Saturday, October 12, 2013

Turkey - final post - Hot air balloons and Turkish baths

We hopped on an early flight to Kayseri, which is in central Turkey. Our shuttle bus picked us up and an hour and half later we were in Goreme, our faces pressed against the windows of the bus as it careened up twisty streets that wound their way amongst houses and shops carved into these strange, other-worldy rock formations called "fairy chimneys." Cappadocia (pronounced "cappa-doh-kia") has been on my places to visit list since I read a book about The Silk Road and the traveler writer had wondered through the canyons and valleys filled with these rock formations. After googling images, I was sold. "1000 Places to See Before You Die" introduces Cappadocia as "For those who think they've seen everything, think again."


We stayed in a cave hotel that was recommended by our friend Kelly. The proprietor, Hanife, was super friendly and helpful - she gave us restaurant recommendations, hiking options, and vouchers to the Turkish bath (more on that later :) ). We headed out for a walk to the Goreme Open Air Museum. This area is really hilly, so it was actually a pretty good workout walking up to this place. These dwellings housed Christians who were being persecuted in the 800-1100AD timeframe. Paintings are still vivid on the stone walls and the kitchen room walls are stilled stained black with smoke residue.

Goreme Open Air Museum

After the open air museum, we headed to the Turkish bath. We had both done some research and talked with some fellow travelers to make sure we had the etiquette down for the baths and decided we wanted to experience this thing called the hamaam, or Turkish bath. We opted for the standard bath and added on an oil massage.

We headed down the marble steps, rolling our eyes good-naturedly at the Turkish man who tried to convince us to go down the other set of stairs to the men's section. Two women greeted us, gave us a wrap, and ushered us to the changing rooms. Wrap securely in place and our locker keys fastened on our wrists with a rubber bracelet, we were directed to some cushiony chairs, our faces slathered with a seaweed/mud facial and given a glass of tea. We then were taken to the sauna and baked in there for 15 minutes before heading to the showers and rinsing off. The next stop, and the whole point of this, was the bath room. A white and gray marble domed room with a raised circular platform in the center. Three Turkish women stood smiling, ready for their next victims, bathers. I had to point to my shins, which had gotten a bit sunburned at the beach and told the lady "ouch, soft?" She nodded in understanding.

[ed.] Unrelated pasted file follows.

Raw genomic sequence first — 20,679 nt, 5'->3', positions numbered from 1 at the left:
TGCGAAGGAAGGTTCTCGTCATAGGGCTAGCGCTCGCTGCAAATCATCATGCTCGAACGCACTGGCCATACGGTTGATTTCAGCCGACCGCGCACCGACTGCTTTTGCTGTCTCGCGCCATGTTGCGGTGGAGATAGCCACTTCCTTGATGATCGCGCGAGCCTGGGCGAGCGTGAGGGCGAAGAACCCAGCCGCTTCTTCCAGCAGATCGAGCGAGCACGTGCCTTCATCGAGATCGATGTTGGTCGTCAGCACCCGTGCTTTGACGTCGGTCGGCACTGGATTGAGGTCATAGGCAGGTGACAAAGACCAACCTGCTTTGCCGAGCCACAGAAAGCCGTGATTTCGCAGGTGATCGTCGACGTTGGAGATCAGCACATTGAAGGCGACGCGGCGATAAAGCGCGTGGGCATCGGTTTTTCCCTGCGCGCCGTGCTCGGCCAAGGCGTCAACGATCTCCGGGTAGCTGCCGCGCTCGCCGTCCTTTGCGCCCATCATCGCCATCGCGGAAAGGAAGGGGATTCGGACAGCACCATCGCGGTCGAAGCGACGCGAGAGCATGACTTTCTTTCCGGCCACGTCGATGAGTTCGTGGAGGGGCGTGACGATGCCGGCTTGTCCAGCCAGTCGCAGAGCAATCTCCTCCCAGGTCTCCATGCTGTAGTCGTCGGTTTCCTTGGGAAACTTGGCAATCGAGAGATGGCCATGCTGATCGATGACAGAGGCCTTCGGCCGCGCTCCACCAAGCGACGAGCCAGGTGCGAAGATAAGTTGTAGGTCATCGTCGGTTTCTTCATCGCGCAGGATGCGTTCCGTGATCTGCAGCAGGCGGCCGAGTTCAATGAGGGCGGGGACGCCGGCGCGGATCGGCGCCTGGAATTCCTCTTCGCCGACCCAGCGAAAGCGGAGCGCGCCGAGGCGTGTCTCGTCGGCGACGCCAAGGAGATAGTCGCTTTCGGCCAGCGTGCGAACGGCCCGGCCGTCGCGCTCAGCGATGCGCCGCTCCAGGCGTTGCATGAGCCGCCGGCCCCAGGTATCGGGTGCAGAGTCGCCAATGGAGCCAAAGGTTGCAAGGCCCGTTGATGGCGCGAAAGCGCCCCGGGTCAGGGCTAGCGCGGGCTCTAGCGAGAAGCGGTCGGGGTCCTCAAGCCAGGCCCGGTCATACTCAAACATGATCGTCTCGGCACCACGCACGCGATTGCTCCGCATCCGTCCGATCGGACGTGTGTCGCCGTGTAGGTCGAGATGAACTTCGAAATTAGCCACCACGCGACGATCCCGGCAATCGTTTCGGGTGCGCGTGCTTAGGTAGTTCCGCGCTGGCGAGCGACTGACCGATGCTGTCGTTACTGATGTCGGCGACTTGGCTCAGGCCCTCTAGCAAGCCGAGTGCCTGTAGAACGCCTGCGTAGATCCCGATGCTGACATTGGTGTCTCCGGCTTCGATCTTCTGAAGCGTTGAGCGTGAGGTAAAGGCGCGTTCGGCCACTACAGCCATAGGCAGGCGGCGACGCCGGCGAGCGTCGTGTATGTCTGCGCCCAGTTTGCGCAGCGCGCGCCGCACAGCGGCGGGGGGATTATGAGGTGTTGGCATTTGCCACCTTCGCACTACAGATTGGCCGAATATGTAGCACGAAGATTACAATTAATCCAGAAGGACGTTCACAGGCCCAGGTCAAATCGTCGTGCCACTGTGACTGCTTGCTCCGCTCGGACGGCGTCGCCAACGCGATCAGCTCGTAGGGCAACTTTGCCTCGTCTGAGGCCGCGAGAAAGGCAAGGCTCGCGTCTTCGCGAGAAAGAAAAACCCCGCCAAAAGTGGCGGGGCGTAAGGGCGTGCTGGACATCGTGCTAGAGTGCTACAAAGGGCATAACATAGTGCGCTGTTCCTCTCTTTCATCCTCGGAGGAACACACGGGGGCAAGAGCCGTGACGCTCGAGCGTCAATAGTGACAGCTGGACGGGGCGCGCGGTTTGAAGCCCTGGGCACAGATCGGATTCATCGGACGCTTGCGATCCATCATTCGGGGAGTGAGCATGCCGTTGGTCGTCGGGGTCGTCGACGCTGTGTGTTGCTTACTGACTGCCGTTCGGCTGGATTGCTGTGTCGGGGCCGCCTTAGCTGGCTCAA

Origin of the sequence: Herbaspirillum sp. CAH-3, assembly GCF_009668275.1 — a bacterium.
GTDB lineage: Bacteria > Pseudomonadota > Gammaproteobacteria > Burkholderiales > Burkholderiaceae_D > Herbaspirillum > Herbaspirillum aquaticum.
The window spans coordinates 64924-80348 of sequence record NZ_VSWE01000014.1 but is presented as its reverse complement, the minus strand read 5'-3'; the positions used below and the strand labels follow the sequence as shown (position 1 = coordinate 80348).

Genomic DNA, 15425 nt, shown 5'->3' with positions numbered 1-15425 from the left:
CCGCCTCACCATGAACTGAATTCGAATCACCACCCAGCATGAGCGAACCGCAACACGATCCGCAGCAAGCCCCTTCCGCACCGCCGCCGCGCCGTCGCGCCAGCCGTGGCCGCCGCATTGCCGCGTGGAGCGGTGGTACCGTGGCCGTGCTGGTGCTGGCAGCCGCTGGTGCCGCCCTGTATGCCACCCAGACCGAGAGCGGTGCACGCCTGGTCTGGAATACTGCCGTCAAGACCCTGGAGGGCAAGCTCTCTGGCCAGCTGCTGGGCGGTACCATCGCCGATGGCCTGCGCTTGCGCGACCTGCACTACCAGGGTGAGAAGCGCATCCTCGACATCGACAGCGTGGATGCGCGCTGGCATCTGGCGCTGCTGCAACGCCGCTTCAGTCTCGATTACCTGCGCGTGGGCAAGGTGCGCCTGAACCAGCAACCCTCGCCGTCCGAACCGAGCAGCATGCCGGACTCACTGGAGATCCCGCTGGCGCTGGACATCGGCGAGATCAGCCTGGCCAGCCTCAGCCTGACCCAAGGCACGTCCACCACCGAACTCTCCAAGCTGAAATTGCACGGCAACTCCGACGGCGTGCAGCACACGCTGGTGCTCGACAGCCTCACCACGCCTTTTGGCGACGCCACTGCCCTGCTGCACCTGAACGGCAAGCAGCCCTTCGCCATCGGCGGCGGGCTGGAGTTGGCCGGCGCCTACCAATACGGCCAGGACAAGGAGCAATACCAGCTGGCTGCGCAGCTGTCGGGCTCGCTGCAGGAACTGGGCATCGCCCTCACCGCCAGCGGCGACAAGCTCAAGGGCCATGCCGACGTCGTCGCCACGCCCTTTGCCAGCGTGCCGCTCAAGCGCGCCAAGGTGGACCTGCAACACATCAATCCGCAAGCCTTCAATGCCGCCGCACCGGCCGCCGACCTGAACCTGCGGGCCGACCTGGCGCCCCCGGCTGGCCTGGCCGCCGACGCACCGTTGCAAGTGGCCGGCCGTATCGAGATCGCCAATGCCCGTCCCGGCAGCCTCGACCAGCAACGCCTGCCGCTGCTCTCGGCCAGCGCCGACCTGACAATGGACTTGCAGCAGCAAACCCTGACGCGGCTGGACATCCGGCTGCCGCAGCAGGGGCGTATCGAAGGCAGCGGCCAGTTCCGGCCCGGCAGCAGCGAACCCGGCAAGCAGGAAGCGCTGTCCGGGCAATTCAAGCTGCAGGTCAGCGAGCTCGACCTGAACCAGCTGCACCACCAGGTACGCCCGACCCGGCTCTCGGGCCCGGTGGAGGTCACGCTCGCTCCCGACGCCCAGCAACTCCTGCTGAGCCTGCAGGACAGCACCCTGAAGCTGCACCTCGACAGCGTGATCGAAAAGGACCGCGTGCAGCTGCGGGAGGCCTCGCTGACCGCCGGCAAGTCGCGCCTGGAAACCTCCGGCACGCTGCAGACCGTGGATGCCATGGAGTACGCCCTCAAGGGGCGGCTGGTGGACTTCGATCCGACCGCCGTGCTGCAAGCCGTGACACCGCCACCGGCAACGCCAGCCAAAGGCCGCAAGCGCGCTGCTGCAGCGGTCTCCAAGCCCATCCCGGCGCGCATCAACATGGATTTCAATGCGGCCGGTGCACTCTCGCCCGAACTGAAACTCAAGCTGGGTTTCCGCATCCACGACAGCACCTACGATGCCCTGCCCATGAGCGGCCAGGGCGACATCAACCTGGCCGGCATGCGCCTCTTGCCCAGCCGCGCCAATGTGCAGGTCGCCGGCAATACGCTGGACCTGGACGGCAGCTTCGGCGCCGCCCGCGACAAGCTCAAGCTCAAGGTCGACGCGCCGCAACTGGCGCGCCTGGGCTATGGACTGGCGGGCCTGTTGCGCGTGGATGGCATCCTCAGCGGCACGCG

This is pretty much what the bath room looked like

Bath-lady then proceeded to put two scouring mitts on her hands and scrubbed me down. I had read that some folks thought this was a bit uncomfortable, but it felt just like those sugar/salt scrubs that you can get done at spas. I was rinsed off and then drowned in a bunch of soap bubbles as the next step began. This step was pretty awesome because they massage you as they wash, and my poor feet and calves were super tight from all the hiking/walking we had been doing. Another rinse, I was handed my wrap and directed to the showers to shampoo my hair. There was a swimming pool that we were supposed to relax in. It was really cold, so a quick dip was all we did and then it was off to another steam room and then to the oil massage, where Helga the Torturer proceeded to pummel me for ten minutes. And that folks, is the Turkish bath. Although slightly awkward, it was definitely worth the experience and I would do it again :)

We woke up super early the next morning to catch our van to...our hot air balloon ride! This is the must-do activity in Cappadocia - what better way to see the eerie rock formations than from the sunrise!

We pulled up to the launch site and watched as the balloons were filled. I remembered going to the hot air ballon festivals as a kid and seeing this happen, but this time, I got to go up in one! After some brief safety instructions and a practice run at taking our landing positions, we all climbed into the basket (there are no doors, so it's up and over into your little cubby that holds 4 people, 20 people total in the basket). I had been nervous about this ride because I am not a fan of heights, but as soon as the basket lifted off of the ground, I thought "oh, this is going to be so amazing." Balloon flight is so smooth because you are part of the air. The flight was about an hour and was just awesome. It was so peaceful, just drinking in the beauty of the impossible landscape below. So glad I was able to do this!

In our balloon and ready for our flight!